Big Hairy Freshwater Slaters go for a Walk

The Australian Museum marine invertebrates collection contains two lots of freshwater slaters known as Peludo paraliotus (Isopoda: Phreatoicidea), a new species and genus collected in pretty unusual circumstances.

Peludo's usual freshwater habitat

Peludo's usual freshwater habitat
Photographer: G Wilson © Australian Museum

The slaters were spotted walking in the park at Cape le Grande, Western Australia by Park Ranger Peter Masters and a local resident, Tony Ross. Slaters from this species are big for isopods - growing up to 4 cm in length - and are completely covered in thick cuticular fuzz, which makes them look hairy! These supposedly aquatic creatures were migrating on land when they were spotted, walking through Cape le Grand National Park in groups numbering in the hundreds.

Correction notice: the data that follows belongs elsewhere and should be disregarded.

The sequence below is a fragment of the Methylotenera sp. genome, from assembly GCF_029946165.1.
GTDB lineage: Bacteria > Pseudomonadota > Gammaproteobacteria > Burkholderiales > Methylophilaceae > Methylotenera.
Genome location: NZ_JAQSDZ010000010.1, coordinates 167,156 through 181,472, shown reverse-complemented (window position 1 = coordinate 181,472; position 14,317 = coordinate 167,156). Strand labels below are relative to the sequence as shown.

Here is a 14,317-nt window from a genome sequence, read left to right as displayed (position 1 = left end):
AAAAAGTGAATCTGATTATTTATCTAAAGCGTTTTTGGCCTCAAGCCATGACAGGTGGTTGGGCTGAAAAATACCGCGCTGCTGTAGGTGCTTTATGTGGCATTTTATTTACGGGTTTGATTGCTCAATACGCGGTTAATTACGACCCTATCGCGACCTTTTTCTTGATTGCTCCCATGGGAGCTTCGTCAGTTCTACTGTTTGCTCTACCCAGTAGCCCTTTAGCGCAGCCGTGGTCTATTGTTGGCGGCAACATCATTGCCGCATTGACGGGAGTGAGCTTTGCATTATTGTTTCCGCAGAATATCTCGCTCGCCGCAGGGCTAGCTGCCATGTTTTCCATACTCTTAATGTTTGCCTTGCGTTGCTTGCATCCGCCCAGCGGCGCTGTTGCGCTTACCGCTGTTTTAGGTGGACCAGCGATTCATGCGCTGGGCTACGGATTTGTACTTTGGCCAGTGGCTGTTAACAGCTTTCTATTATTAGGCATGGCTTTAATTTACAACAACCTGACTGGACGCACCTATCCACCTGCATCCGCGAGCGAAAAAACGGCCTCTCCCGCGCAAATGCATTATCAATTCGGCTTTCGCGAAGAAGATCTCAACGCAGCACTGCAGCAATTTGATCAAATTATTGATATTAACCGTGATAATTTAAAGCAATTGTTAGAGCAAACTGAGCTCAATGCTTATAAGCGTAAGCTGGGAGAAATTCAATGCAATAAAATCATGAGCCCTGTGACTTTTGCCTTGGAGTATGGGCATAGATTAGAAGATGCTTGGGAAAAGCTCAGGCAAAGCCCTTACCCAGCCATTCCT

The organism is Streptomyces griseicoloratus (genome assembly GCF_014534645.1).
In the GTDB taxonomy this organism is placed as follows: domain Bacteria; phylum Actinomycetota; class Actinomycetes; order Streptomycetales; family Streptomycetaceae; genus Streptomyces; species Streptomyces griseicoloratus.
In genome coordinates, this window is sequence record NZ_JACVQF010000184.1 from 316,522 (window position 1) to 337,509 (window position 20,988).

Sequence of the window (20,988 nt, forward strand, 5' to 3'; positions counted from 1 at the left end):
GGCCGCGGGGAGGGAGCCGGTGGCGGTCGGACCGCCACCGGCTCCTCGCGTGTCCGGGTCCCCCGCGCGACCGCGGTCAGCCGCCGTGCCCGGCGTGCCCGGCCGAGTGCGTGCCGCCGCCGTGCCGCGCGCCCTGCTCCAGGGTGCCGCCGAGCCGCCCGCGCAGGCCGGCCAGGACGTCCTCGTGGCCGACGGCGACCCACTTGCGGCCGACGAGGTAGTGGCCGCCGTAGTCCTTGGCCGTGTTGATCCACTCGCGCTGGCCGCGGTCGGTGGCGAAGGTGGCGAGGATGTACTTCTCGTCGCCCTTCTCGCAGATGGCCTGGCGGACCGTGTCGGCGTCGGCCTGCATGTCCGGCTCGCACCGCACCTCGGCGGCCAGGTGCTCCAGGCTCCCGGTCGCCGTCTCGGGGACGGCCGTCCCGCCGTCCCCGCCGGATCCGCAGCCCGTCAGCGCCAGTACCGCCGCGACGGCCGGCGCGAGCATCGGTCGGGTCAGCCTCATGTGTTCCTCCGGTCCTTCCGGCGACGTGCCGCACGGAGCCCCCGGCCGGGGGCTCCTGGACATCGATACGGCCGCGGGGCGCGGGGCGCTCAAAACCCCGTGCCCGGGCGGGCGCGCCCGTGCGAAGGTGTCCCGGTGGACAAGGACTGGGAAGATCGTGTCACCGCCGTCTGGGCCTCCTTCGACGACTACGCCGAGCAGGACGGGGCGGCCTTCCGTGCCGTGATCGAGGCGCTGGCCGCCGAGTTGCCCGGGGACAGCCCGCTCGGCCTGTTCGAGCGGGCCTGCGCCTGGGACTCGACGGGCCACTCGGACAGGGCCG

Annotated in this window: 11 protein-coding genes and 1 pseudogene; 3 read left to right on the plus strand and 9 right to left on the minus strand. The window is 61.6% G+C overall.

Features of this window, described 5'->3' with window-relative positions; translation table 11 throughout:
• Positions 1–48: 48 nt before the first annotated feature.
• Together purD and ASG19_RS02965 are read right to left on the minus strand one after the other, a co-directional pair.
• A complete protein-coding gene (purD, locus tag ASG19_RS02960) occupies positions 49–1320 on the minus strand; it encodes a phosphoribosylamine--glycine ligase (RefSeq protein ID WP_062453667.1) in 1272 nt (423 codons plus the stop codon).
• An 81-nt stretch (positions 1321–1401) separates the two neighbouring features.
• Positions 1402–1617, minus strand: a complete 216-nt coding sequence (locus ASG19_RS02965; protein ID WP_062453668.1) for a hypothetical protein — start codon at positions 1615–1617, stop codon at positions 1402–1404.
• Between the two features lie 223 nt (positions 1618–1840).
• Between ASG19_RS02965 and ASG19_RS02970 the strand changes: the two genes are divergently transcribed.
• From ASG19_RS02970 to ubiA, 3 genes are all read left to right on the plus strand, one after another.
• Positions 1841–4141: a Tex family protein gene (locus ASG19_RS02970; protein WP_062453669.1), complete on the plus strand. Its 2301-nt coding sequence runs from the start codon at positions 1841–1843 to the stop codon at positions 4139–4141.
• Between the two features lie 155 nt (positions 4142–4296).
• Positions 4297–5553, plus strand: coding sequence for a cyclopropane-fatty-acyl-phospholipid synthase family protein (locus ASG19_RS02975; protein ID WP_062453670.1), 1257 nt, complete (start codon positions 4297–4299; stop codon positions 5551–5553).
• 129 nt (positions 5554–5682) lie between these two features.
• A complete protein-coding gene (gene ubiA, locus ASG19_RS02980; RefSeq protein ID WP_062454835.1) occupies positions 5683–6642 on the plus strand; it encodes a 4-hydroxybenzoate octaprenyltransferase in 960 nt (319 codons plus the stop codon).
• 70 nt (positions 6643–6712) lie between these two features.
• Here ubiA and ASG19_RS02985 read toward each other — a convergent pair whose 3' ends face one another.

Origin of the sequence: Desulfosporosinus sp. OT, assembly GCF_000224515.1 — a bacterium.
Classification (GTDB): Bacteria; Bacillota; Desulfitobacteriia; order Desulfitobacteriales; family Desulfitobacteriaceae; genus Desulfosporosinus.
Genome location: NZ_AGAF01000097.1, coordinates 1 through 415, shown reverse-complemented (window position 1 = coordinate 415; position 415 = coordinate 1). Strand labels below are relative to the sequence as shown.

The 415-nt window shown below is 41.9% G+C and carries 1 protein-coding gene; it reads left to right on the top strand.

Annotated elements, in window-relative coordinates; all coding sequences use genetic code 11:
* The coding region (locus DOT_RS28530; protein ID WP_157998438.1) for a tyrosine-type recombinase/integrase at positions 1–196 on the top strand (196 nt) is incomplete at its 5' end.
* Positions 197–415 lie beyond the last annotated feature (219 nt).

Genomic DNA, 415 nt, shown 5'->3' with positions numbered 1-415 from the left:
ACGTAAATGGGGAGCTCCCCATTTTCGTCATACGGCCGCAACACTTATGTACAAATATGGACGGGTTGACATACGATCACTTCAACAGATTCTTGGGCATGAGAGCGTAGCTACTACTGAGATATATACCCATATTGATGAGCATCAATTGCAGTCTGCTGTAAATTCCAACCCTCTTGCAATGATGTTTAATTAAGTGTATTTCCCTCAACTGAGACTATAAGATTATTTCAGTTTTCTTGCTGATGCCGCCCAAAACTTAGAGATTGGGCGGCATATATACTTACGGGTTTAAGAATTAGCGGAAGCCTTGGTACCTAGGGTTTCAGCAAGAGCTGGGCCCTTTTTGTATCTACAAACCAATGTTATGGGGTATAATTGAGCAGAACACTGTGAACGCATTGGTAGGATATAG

Mr Ross also reported that the hairy slaters loved to eat pumpkin - not something commonly found in the diet of a marine invertebrate!


Dr George D. F. (Buz) Wilson , Senior Fellow
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